"SenSay", the Context-Aware Mobile Phone

Instead of thinking about our phone, how about a phone that thinks for us?
It would Sense your environment and enable you to Say what you need to. We call it SenSay.

Presented at the 2003 International Symposium on Wearable Computers

Press & Coverage

Project Description

What if a phone could...
  1. Change ringer volume when appropriate?
  2. Let emergency calls through?
  3. Help you remember to call people back?
SenSay does. It eliminates...
  1. Unwanted interruptions
  2. Missed important calls
  3. Forgotten call-backs
...thereby creating:
  1. Alleviation of cognitive load
  2. Socially-acceptable phone use

User States

Uninterruptible: user is in scheduled meeting, conversation, or giving a talk. [Ringer off. If phone in pocket, vibrate on. If not, vibrate off.]

High Activity: user is jogging or at a concert, bar, or disco. [Ringer extra loud, vibrate on.]

Idle: user is waiting for the bus, eating alone. [Suggest people to call based on calling history and patterns.]

Normal: user's normal settings.

Threshold Analysis

We used this in-house GUI to visulize sensor values in order to conduct threshold analysis. With this information we came up with formal definitions of conversation, jogging, a night at the bar, etc. For example, we had to test the "high activity" user state by simulating a user jogging. Watch a (humorous) short video of us testing this.


State Transitions

If I'm having an important conversation with somebody for 10 minutes and we stop talking, I don't want my phone to immediately exit 'busy' mode. We have to take into account the duration of the conversation before we attempt to transition to a new state. The duration of an event can be interpreted as its "importance".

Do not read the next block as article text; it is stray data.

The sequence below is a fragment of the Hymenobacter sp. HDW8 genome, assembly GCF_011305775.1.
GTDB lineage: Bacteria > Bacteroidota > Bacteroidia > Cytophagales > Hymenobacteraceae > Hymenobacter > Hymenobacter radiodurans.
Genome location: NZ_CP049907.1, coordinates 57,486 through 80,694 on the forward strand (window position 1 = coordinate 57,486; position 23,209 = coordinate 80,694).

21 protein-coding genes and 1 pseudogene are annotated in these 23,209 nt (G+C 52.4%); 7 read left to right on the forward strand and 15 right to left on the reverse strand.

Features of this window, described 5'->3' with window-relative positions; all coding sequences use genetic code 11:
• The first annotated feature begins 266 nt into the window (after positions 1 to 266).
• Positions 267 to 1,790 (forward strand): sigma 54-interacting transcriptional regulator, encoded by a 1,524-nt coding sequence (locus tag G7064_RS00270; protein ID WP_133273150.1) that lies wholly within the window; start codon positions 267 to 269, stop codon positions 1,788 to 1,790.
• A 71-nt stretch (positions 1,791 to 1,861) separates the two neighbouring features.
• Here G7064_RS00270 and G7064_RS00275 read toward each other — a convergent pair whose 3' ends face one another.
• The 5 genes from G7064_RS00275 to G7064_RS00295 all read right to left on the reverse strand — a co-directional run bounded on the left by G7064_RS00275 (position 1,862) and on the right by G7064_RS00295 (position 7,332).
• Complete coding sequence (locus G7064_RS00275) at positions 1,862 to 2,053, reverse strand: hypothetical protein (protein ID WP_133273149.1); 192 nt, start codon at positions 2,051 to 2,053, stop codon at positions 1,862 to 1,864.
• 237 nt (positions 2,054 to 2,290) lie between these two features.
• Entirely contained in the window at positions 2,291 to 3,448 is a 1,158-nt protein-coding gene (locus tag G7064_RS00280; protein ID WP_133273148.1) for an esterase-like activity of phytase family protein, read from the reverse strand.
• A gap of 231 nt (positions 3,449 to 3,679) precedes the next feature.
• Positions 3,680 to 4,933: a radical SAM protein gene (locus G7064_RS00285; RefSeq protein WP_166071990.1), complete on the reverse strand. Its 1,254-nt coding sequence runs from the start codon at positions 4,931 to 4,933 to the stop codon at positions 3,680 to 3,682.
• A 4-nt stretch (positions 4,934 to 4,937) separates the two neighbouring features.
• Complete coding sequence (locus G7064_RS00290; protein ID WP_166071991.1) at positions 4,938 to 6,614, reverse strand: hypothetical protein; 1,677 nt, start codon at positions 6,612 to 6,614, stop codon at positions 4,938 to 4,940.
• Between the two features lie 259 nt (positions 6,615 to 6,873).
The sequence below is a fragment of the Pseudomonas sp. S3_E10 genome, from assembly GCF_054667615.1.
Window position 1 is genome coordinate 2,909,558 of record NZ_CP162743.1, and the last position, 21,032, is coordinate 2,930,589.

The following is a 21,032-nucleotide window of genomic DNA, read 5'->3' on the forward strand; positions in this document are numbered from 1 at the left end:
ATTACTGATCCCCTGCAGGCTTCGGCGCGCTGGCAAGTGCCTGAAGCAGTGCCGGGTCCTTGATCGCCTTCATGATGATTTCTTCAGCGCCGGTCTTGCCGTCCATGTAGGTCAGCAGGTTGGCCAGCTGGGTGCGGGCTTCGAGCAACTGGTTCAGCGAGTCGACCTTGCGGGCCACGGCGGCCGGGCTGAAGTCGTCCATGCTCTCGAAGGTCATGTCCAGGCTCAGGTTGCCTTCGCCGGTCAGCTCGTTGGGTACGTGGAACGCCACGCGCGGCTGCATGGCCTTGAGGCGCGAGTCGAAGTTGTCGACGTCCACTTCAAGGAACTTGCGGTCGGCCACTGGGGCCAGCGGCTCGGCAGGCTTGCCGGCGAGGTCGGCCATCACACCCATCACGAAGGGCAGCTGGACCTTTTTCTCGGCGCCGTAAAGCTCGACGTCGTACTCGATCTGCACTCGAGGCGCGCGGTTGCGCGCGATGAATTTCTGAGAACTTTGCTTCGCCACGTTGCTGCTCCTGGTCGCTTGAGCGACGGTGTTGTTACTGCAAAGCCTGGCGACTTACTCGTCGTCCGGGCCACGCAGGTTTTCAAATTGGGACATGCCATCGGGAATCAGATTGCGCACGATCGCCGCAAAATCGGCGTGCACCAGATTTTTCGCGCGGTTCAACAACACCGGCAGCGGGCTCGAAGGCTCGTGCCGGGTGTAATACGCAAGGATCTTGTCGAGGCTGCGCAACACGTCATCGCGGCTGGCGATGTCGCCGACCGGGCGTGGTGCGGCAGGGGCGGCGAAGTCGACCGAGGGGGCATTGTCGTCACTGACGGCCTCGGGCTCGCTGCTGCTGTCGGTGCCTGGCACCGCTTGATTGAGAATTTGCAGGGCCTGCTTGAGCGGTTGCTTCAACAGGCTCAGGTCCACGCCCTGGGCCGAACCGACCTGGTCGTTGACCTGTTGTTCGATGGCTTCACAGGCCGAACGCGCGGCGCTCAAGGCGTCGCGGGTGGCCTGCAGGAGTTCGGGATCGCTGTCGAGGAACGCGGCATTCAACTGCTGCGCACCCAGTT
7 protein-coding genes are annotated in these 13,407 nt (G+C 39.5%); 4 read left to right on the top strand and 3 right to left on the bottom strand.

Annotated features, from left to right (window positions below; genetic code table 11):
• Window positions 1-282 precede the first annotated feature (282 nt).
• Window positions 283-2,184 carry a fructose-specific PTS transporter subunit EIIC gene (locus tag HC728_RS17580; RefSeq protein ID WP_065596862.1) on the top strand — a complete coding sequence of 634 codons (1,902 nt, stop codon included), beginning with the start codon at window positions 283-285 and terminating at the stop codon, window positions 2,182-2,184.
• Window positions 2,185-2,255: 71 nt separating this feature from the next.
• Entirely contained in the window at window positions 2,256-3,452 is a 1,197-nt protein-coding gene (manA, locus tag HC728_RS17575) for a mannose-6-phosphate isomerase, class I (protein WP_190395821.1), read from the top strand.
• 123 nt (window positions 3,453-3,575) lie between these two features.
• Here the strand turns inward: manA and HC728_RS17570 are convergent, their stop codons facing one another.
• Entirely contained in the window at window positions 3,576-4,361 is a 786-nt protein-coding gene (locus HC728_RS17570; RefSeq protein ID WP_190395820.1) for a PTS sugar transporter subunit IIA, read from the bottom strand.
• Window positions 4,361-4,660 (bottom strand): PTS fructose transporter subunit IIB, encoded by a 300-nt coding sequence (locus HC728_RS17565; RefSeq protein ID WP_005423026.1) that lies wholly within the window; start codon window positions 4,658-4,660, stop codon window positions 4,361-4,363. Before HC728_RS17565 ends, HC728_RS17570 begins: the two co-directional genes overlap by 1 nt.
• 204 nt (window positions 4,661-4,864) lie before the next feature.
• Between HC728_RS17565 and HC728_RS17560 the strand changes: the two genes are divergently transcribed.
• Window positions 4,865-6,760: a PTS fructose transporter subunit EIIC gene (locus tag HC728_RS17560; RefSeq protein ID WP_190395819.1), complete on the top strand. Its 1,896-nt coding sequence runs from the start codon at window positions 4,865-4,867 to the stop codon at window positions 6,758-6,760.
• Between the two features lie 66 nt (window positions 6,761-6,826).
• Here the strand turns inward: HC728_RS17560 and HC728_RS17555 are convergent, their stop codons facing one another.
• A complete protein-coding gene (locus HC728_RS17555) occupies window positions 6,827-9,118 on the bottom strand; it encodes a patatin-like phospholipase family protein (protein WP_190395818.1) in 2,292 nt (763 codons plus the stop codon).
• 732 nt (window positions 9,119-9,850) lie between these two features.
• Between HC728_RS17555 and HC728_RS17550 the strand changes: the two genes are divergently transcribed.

At each second for 10 minutes, we stored the sensor values and what state the phone was in. Then we looked at different lengths of time, calculated the averages, and applied the state priority algorithm to place the phone in the correct state.


The normal SenSay user interface. Notice the ability for the user to place the phone in "Auto" or "Normal" mode because we knew the phone would reguarly make mistakes (remember, this was a rapid prototype). Right now, phones cannot discriminate between urgent or unimportant phone calls. Using today's technology, we came up with a solution. If the user was detected as being busy when an important call was being received, an SMS message would be sent back to the caller. The SMS message if the above text and then starts a timer on the user's phone (SenSay). If the same caller calls back within two minutes, the user is interrupted.

Remembering who to call back and who you tried to call seemed like an easy thing for phones to do. So, we figured out when the user was idle and then showed suggestions to the user. Here, a certain person has, throughout the day, attempted to call the user but failed to connect. Now SenSay is offering to return the call. The settings screen. We knew the SenSay would never be perfect when detecting the user's state and so we wanted the system to be configurable.

My Role & Responsibilities

  1. Designate the feature set by conducting informal contextual interviews with college students
  2. Create the decision module (how the phone should react to the user's state) and flow diagrams
  3. Design poster and write much of academic paper; help direct and write demonstrational video
  4. Create formal rules for state transitions
  5. Present this project several times to different audiences including Microsoft Research Technology Evangelist, Project AURA, and the Pittsburgh Community.
  6. Field testing and threshold analysis
  7. Conduct formal research in mobile phone usage patterns college-aged students